"If you underwrite a deal tomorrow, who knows what the European market will be like in four weeks' time when you go to syndicate? For the big underwrites with high leverage, banks will go to the US, as there are more guarantees the market will be there," he added."If there is a euro carve-out in the deal, it will keep the European market just alive - if there is no carve-out, then it is even more problematic for Europe."GROWING TREND Misys and Grohe are following in the footsteps of Formula 1, Ineos, Germany's KDG, France's Oberthur, Germany's Schaeffler and Belgian group Taminco, all of which had successful syndications in the US.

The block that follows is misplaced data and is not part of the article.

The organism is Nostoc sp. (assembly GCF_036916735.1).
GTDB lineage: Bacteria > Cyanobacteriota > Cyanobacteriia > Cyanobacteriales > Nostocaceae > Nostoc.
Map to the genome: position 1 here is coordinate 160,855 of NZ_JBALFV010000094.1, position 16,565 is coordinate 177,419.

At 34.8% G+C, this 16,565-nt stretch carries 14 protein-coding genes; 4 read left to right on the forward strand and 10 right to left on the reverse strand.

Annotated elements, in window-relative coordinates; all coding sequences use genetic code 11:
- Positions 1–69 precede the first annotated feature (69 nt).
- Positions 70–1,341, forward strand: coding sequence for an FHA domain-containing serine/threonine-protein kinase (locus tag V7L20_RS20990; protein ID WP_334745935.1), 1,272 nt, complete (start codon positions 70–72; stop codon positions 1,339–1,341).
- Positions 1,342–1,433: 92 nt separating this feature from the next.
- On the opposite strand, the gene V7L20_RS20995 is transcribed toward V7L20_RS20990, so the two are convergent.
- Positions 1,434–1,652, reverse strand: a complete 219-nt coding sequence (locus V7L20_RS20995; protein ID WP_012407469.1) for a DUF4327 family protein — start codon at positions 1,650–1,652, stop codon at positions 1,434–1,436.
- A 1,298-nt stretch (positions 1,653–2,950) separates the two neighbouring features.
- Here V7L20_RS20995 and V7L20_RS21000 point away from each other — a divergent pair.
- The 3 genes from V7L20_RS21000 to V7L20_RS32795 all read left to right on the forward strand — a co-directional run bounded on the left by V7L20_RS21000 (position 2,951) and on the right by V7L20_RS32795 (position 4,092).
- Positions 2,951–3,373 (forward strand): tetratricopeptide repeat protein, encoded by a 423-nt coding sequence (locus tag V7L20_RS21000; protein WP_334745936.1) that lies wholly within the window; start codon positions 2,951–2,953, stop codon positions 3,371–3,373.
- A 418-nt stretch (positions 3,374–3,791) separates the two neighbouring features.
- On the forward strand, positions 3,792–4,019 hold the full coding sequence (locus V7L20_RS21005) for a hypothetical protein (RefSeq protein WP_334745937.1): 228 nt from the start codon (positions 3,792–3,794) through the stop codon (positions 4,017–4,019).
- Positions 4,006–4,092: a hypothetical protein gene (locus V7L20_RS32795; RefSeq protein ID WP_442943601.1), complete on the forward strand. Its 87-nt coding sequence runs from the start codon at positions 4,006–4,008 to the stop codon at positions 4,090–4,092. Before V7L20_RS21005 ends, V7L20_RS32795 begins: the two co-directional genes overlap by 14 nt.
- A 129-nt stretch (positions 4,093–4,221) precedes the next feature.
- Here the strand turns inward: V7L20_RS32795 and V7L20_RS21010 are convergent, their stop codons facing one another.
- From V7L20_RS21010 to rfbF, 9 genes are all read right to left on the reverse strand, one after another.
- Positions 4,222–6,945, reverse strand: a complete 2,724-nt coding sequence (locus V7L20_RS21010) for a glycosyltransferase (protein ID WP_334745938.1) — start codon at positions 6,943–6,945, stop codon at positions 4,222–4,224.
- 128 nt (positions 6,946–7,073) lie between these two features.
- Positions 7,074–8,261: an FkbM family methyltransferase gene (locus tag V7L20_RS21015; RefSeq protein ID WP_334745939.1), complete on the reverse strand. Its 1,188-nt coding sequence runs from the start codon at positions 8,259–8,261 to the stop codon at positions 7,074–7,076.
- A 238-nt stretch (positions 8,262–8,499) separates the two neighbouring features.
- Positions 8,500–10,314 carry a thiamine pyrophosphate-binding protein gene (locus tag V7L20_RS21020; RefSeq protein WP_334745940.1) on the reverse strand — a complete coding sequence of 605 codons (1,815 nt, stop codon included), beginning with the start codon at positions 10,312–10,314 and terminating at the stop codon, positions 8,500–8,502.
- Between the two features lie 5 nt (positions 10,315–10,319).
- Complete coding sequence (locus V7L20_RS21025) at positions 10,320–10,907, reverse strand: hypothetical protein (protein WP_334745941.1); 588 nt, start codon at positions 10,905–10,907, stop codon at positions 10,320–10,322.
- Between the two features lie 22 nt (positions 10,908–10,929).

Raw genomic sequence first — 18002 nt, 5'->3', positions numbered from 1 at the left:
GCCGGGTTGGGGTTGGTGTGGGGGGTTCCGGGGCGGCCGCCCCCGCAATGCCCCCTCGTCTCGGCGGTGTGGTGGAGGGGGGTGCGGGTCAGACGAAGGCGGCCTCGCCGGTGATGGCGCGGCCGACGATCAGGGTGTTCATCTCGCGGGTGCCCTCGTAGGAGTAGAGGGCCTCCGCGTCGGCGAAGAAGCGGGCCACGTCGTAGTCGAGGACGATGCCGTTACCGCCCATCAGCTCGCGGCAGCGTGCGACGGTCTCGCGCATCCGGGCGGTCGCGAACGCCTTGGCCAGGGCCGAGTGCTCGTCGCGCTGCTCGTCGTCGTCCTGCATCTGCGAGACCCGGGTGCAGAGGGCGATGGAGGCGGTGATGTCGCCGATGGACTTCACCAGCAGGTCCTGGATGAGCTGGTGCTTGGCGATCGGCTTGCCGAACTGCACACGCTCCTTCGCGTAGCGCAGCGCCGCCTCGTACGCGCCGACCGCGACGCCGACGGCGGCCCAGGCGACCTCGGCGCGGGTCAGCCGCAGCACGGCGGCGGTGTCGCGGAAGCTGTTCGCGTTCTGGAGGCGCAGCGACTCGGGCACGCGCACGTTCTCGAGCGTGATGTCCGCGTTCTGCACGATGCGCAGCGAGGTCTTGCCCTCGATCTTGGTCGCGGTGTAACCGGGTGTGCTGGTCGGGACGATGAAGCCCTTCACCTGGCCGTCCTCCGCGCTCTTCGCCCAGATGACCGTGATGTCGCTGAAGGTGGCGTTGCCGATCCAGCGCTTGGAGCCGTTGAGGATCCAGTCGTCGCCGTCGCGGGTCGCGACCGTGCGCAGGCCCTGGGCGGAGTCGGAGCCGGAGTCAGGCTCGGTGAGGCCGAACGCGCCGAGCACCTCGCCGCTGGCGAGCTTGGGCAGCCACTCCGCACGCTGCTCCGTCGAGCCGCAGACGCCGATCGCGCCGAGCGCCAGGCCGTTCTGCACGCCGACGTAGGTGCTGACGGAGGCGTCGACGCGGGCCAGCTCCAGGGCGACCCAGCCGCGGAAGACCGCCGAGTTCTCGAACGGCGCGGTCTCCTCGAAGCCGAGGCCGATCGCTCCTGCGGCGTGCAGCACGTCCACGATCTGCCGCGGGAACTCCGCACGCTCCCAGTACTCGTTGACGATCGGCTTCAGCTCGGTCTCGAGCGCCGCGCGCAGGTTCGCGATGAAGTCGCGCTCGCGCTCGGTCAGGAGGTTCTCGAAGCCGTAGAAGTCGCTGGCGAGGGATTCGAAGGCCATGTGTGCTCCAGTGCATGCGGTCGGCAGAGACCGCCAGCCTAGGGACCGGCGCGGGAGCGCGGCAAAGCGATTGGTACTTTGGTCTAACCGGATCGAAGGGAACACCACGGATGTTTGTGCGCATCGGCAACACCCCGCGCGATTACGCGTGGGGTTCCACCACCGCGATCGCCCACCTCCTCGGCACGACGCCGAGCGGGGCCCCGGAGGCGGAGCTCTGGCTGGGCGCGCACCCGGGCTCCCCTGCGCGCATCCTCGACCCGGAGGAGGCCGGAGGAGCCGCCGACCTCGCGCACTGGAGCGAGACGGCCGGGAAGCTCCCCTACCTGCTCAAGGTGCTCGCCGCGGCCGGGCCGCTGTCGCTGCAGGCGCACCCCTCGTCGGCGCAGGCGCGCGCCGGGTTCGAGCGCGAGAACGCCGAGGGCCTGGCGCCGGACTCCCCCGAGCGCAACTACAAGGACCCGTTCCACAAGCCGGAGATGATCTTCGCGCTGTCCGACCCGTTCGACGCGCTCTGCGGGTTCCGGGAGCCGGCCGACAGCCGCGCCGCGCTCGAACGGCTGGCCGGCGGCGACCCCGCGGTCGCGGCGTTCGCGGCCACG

German healthcare conglomerate Fresenius is set to be the next borrower to turn to the US, in its case to back its 3.1 billion euros ($4.05 billion) buyout of Rhoen-Klinikum, while Iglo, maker of Birds Eye fish fingers, is also expected to tap the US to back a 3 billion euros acquisition, as a deal of that size would pose a tough challenge for the European market."Any deal requiring more than 1.4 billion euros to 1.5 billion of leveraged loans will struggle to raise them in Europe. It would be very difficult," a banker said. The situation has prompted purely European companies such as Iglo to consider setting up US companies to get around withholding tax, as getting dollar funding turns from a "nice to have" into a "need to have" scenario. The lack of liquidity in Europe is accentuated by CLOs in the region coming to the end of their reinvestment periods, and banks have less appetite for risk due to increasing regulations. But bankers warn that European investors risk becoming irrelevant."European investors have to decide whether they want to stick around and have a life. How will they raise funds if they don't invest in anything?" a second banker said. Questions remain as to how long this transatlantic trade can continue, since looming regulation including the Foreign Account Tax Compliance Act could turn off the tap to US liquidity, potentially plunging the European market into greater turmoil. ($1 = 0.6180 British pounds) ($1 = 0.7663 euros)